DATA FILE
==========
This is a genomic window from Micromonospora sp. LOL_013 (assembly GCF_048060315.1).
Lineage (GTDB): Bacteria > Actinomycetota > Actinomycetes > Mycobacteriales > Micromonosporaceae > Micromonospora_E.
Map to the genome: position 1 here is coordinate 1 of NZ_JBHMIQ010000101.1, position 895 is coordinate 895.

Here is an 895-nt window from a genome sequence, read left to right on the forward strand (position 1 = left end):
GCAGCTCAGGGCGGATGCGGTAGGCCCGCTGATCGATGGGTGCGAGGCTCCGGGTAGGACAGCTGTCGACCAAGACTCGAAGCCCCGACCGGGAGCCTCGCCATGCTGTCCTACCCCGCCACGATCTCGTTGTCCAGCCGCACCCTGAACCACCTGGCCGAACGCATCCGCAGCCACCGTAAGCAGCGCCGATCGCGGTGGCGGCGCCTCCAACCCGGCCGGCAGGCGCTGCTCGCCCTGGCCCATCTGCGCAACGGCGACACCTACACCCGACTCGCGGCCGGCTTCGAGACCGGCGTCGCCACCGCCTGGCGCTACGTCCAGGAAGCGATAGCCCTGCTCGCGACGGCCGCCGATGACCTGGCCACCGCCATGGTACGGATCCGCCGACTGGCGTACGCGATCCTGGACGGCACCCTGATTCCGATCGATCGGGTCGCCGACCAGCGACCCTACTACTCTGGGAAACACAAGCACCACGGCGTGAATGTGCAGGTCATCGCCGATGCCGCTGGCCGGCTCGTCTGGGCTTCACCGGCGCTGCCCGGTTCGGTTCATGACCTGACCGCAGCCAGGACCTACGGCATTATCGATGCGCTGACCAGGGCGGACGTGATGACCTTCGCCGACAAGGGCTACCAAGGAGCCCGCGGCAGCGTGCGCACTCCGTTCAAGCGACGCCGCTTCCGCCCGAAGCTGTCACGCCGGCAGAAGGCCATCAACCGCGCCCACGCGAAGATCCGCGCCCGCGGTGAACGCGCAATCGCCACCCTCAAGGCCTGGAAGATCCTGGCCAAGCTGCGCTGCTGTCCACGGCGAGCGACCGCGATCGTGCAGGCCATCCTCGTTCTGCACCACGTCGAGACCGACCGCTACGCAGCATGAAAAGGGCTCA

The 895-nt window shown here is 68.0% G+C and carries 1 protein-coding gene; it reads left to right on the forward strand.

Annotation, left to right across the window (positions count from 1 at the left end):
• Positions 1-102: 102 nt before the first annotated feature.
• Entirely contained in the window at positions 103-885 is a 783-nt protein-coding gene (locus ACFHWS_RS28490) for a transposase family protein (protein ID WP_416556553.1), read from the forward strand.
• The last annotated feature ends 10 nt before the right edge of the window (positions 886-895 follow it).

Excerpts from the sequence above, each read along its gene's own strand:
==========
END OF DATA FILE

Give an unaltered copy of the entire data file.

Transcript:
This is a genomic window from Micromonospora sp. LOL_013 (assembly GCF_048060315.1).
Lineage (GTDB): Bacteria > Actinomycetota > Actinomycetes > Mycobacteriales > Micromonosporaceae > Micromonospora_E.
Map to the genome: position 1 here is coordinate 1 of NZ_JBHMIQ010000101.1, position 895 is coordinate 895.

Here is an 895-nt window from a genome sequence, read left to right on the forward strand (position 1 = left end):
GCAGCTCAGGGCGGATGCGGTAGGCCCGCTGATCGATGGGTGCGAGGCTCCGGGTAGGACAGCTGTCGACCAAGACTCGAAGCCCCGACCGGGAGCCTCGCCATGCTGTCCTACCCCGCCACGATCTCGTTGTCCAGCCGCACCCTGAACCACCTGGCCGAACGCATCCGCAGCCACCGTAAGCAGCGCCGATCGCGGTGGCGGCGCCTCCAACCCGGCCGGCAGGCGCTGCTCGCCCTGGCCCATCTGCGCAACGGCGACACCTACACCCGACTCGCGGCCGGCTTCGAGACCGGCGTCGCCACCGCCTGGCGCTACGTCCAGGAAGCGATAGCCCTGCTCGCGACGGCCGCCGATGACCTGGCCACCGCCATGGTACGGATCCGCCGACTGGCGTACGCGATCCTGGACGGCACCCTGATTCCGATCGATCGGGTCGCCGACCAGCGACCCTACTACTCTGGGAAACACAAGCACCACGGCGTGAATGTGCAGGTCATCGCCGATGCCGCTGGCCGGCTCGTCTGGGCTTCACCGGCGCTGCCCGGTTCGGTTCATGACCTGACCGCAGCCAGGACCTACGGCATTATCGATGCGCTGACCAGGGCGGACGTGATGACCTTCGCCGACAAGGGCTACCAAGGAGCCCGCGGCAGCGTGCGCACTCCGTTCAAGCGACGCCGCTTCCGCCCGAAGCTGTCACGCCGGCAGAAGGCCATCAACCGCGCCCACGCGAAGATCCGCGCCCGCGGTGAACGCGCAATCGCCACCCTCAAGGCCTGGAAGATCCTGGCCAAGCTGCGCTGCTGTCCACGGCGAGCGACCGCGATCGTGCAGGCCATCCTCGTTCTGCACCACGTCGAGACCGACCGCTACGCAGCATGAAAAGGGCTCA

The 895-nt window shown here is 68.0% G+C and carries 1 protein-coding gene; it reads left to right on the forward strand.

Annotation, left to right across the window (positions count from 1 at the left end):
• Positions 1-102: 102 nt before the first annotated feature.
• Entirely contained in the window at positions 103-885 is a 783-nt protein-coding gene (locus ACFHWS_RS28490) for a transposase family protein (protein ID WP_416556553.1), read from the forward strand.
• The last annotated feature ends 10 nt before the right edge of the window (positions 886-895 follow it).

Excerpts from the sequence above, each read along its gene's own strand: